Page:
First cover-up prosecution in Australia

By a Broken Rites researcher, article updated 2 October 2012

In August 2012, in what is believed to be the first such case in Australia, the former vicar-general of a Catholic diocese was charged with failing to report the alleged child-sex crimes of another priest.

Father Thomas Brennan, 74, from the Maitland-Newcastle diocese (north of Sydney), was charged on 30 August 2012 with multiple offences.

  • The charges included two counts of "misprision of a felony" (that is, failing to disclose a serious crime) relating to child-sex crimes allegedly committed by another priest (Father "XYZ"), against two boys at St Pius X Catholic High School in Adamstown, Newcastle, New South Wales, in the late 1970s. Father Tom Brennan was then the school principal. (For legal reasons, the media is not allowed at present to publish the name of Father "XYZ".)
  • Police allege that, after two boys reported being sexually assaulted by Father "XYZ", Father Thomas Brennan caned the boys as punishment for revealing the assaults.
  • In the August 2012 case, the police also charged Father Brennan with 10 counts of sexually assaulting a young male in the early 1980s while Brennan was parish priest at Waratah, in the Newcastle area.

Later in his career, Father Tom Brennan served (from 2005 to 2008) as vicar-general (that is, chief administrator under the bishop) of the Maitland-Newcastle diocese.

In August 2008, the Newcastle Herald quoted the then bishop, Most Reverend Michael Malone, as describing Father Tom Brennan as "my right-hand man".

"(He) is very close to me. He's the bishop when I'm away."

(There is no suggestion that Bishop Malone knew about the abuse claims against Father Brennan at this time.)

Fr Tom Brennan was working as a parish priest in the Lake Macquarie area until as recently as 2011, when he retired.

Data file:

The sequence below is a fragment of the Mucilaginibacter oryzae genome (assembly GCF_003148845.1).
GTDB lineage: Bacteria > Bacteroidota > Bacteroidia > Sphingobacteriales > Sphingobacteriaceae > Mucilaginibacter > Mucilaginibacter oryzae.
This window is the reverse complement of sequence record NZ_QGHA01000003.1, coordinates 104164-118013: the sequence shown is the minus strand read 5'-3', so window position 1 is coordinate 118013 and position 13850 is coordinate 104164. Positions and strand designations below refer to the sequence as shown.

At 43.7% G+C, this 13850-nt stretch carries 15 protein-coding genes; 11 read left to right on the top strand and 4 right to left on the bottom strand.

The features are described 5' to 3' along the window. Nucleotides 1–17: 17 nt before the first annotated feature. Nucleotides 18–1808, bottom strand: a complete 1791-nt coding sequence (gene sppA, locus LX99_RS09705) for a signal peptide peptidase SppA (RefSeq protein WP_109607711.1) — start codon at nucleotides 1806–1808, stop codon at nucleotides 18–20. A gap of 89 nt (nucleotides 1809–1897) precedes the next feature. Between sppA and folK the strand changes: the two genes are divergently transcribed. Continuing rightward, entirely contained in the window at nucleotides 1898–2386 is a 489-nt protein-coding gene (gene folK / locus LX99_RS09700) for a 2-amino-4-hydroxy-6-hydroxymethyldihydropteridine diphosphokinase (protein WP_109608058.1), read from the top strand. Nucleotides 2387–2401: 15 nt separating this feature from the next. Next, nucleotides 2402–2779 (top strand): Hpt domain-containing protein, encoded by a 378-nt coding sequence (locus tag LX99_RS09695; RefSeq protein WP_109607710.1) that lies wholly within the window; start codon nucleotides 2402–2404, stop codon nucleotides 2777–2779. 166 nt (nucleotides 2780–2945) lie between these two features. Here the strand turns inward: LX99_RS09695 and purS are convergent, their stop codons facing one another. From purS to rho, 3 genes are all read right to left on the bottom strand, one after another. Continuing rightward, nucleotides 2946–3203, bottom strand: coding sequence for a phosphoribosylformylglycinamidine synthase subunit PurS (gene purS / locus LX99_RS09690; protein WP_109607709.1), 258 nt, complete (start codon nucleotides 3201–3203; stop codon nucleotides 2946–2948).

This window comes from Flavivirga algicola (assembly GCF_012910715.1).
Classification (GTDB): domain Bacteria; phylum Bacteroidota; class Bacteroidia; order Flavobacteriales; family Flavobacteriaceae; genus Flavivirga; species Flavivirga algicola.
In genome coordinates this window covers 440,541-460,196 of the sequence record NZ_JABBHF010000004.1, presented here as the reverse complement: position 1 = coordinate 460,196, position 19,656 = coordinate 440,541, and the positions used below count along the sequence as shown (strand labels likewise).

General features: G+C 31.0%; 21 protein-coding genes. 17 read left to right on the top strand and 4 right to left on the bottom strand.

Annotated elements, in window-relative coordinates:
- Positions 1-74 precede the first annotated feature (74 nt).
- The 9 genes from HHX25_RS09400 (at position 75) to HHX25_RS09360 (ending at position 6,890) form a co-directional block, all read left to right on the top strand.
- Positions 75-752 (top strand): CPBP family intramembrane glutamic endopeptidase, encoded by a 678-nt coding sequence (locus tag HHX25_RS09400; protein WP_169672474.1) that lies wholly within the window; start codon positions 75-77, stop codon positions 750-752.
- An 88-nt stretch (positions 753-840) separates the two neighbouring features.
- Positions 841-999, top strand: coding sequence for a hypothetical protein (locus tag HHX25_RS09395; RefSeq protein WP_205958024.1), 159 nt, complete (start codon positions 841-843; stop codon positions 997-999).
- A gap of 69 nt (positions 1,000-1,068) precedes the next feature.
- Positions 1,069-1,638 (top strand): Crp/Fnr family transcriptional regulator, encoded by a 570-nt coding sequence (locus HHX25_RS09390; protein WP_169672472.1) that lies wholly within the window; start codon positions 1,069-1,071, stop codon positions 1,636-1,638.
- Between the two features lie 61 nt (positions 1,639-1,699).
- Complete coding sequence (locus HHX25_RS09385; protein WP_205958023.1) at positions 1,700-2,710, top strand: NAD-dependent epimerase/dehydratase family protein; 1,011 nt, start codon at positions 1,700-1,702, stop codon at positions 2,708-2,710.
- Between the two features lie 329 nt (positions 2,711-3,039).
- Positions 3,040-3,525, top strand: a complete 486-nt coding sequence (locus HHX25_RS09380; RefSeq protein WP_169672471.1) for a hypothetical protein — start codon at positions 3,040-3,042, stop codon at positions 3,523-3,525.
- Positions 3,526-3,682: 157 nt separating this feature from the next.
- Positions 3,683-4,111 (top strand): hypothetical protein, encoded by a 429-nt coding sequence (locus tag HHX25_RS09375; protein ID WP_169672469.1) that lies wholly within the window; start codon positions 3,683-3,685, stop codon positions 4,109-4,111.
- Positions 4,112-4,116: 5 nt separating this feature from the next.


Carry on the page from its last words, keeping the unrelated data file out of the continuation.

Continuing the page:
This is evidently the first time an Australian Catholic clergyman has been charged for failing to report the alleged child sex offences of another priest to police or other civil authorities.

The charge of "misprision of a felony" was replaced in the NSW Crimes Act in 1990 by a package of concealing serious crimes offences under section 316.

Father Brennan was charged with the "misprision" offences because the allegations relate to the late 1970s.

The charges were laid by Detective Sergeant Kristi Faber, of Lake Macquarie Detectives, Charlestown, New South Wales.

Police gave Father Thomas Brennan an order to appear in a magistrate's court at Newcastle on 25 September 2012 to begin the prosecution proceedings. However, when this September 25 hearing began, the court was told that Brennan was "too ill" to appear in court. The magistrate then re-listed the case for a different date.

On Sunday 30 September 2012 (five days after his "no-show"), Brennan died. His death was reported in the news media next day, 1 October 2012.

The Brennan case had been re-scheduled for a hearing on 31 October 2012. However, as the defendant is dead, the whole Brennan case is automatically cancelled.

Thus, the Catholic Church in Australia has been saved from what would have been an embarrassing public exposure about the church's cover-up of sex-abuse crimes.

A previous case

The 2012 case was not the first time that Fr Tom Brennan had been in trouble regarding cover-up allegations. In 2009 he was convicted for having made a false statement to police, claiming that he had not known about the crimes of Fr "XYZ". In fact, however, police proved that victims of Father XYZ had indeed reported Father XYZ's crimes to Father Brennan.

The 2012 charge (concealing the crimes of Father "XYZ") was more serious than the 2009 charge ("merely" making a false statement). The penalty for the 2012 charge would have been more severe than the 2009 penalty — and the 2012 case would have been much more embarrassing for the church.

Future cases

There is still scope for Australian police to charge other Catholic Church leaders with concealing various church-related crimes. There is now an increasing public awareness of the church's tradition of covering up its crimes.

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